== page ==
Emily Reichert: So in terms of mentorship, this is a little bit of a challenging one but what I'd encourage you to do is share with us. We have a form on our website that is basically volunteering for providing expertise to our community and it's going to depend on, at some points we have a need for a certain expertise. So we're basically kind of bringing together a bit cohort of mentors that then will be called out and utilized at some time when that particular expertise is needed.
Emily Reichert: The other thing that we're working on doing though is setting up what we call our experts in residence program. And that is going to be a cohort of about 20 experts who are in areas that we see common needs for entrepreneurs. Some will be general business experts but some will be experts in utility, in various different verticals that will be very important to Green Town Labs entrepreneurs being successful. And that's a program you'll see an application coming out for in the very near future.
Jason Jacobs: Awesome. So two final questions. One is, this is not a Green Town specific question, this is back to general climate, we've been kind of ping ponging back and forth. So if someone had $100 billion and they gave it to you with the condition that it had to be allocated towards the climate fight in a way that you felt would be most impactful, where would you put it and how would you allocate it?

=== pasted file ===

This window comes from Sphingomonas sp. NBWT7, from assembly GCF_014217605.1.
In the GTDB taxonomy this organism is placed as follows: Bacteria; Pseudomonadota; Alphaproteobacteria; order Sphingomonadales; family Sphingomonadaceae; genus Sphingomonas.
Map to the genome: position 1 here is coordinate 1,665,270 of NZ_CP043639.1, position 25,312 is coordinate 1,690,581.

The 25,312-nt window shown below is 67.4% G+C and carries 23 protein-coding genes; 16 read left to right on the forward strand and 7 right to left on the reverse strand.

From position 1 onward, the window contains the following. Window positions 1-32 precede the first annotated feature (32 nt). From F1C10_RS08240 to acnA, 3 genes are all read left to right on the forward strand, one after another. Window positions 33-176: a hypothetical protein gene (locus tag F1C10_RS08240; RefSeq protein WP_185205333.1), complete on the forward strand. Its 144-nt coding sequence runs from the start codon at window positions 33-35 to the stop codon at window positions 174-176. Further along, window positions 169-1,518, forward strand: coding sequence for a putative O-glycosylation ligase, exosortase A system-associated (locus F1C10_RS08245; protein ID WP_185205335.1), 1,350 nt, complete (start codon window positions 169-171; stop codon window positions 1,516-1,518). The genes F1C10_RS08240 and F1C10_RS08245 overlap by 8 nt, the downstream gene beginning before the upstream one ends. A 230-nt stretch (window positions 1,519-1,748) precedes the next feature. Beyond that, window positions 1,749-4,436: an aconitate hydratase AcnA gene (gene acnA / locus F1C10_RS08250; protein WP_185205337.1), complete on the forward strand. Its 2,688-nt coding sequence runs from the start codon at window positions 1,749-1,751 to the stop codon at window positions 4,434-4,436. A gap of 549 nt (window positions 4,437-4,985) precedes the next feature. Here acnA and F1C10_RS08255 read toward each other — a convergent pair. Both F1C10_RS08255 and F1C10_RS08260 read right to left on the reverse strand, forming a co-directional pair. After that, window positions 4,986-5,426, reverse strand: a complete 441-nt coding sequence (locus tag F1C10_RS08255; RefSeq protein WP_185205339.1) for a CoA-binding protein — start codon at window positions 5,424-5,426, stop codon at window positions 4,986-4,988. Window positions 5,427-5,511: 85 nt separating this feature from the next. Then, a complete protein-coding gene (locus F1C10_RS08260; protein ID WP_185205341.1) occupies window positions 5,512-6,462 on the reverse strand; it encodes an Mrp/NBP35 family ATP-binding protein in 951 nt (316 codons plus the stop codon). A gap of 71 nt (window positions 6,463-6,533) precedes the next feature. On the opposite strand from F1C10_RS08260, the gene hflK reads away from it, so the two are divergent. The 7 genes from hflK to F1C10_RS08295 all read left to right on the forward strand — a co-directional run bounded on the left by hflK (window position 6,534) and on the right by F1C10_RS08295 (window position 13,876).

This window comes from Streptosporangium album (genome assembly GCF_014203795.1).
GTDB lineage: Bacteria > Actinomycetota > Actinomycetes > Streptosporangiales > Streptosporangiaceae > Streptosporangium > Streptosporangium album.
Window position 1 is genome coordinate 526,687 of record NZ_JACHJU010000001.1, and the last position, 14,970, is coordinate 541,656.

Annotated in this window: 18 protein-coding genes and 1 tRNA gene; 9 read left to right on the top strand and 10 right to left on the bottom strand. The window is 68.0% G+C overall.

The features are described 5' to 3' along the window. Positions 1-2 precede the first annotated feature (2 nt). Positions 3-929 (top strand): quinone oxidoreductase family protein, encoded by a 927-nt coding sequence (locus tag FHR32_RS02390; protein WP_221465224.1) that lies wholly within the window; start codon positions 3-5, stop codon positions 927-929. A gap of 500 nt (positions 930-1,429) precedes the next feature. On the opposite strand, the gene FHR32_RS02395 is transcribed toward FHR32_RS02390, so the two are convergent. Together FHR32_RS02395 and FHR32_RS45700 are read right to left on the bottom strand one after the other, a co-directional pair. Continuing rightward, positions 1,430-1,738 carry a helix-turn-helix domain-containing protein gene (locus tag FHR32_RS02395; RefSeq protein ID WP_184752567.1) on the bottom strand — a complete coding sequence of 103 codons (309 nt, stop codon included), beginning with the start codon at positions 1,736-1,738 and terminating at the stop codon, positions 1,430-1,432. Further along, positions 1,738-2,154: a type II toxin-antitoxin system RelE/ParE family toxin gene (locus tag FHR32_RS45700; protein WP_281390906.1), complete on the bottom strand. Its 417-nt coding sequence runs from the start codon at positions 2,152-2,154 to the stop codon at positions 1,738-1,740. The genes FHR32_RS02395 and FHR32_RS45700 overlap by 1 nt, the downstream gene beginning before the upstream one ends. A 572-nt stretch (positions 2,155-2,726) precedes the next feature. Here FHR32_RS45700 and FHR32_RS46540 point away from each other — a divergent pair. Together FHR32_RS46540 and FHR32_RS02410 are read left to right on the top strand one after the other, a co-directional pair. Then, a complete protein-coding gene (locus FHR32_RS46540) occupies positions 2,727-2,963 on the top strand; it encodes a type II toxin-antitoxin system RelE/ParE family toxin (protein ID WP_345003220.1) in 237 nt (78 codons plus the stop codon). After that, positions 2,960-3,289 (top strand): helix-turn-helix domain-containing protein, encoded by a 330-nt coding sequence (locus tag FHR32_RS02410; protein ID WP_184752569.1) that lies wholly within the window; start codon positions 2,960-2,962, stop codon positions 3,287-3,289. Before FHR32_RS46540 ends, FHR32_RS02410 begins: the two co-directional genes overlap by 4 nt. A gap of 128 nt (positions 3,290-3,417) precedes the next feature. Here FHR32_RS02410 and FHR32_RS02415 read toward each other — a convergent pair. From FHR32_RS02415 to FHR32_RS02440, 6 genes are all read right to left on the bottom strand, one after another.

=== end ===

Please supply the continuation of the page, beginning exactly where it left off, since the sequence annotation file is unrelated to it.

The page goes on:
Emily Reichert: So I would say put that funding into early stage companies as well as to deploying what is already available as well as to building a pipeline. So you can talk about how do we get a generation of entrepreneurs and folks that are smart, that are talented, that are educated to really focus on this industry? I think that is a big place where I'd like to spend capital. Then you think about how do you take them from their entrepreneur journey, from the point when they might be a student with an idea to someone that could really impactfully bring a technology to market? So that takes some training and that takes some education and that takes a community. All of those steps really need to be supported and subsidized. Then you need funding and support to work with organizations that can help that technology scale.
Emily Reichert: And then finally you need funding for deploying project finance and other pathways of how capital is deployed in order to really make sure that that technology is being deployed at scale as quickly as possible.
Jason Jacobs: Got it. So it sounds like almost mapping out the steps of taking innovation from day zero to full deployment and then allocating those dollars across that portfolio in ways that make sure that it is optimized. And last question, so we have a mix of listeners. So some of them are insiders that maybe focus on one slice of the climate fight and want to understand more broadly what's going on across the landscape of deep decarbonization, others are people of varying degrees of knowledge from none to a fair amount but that are doing other things but care about climate and want to understand the problem better and how to help. So I guess speaking to either one of those or both, what advice do you have for people that just want to play a bigger role and are trying to sort through what their lane should be?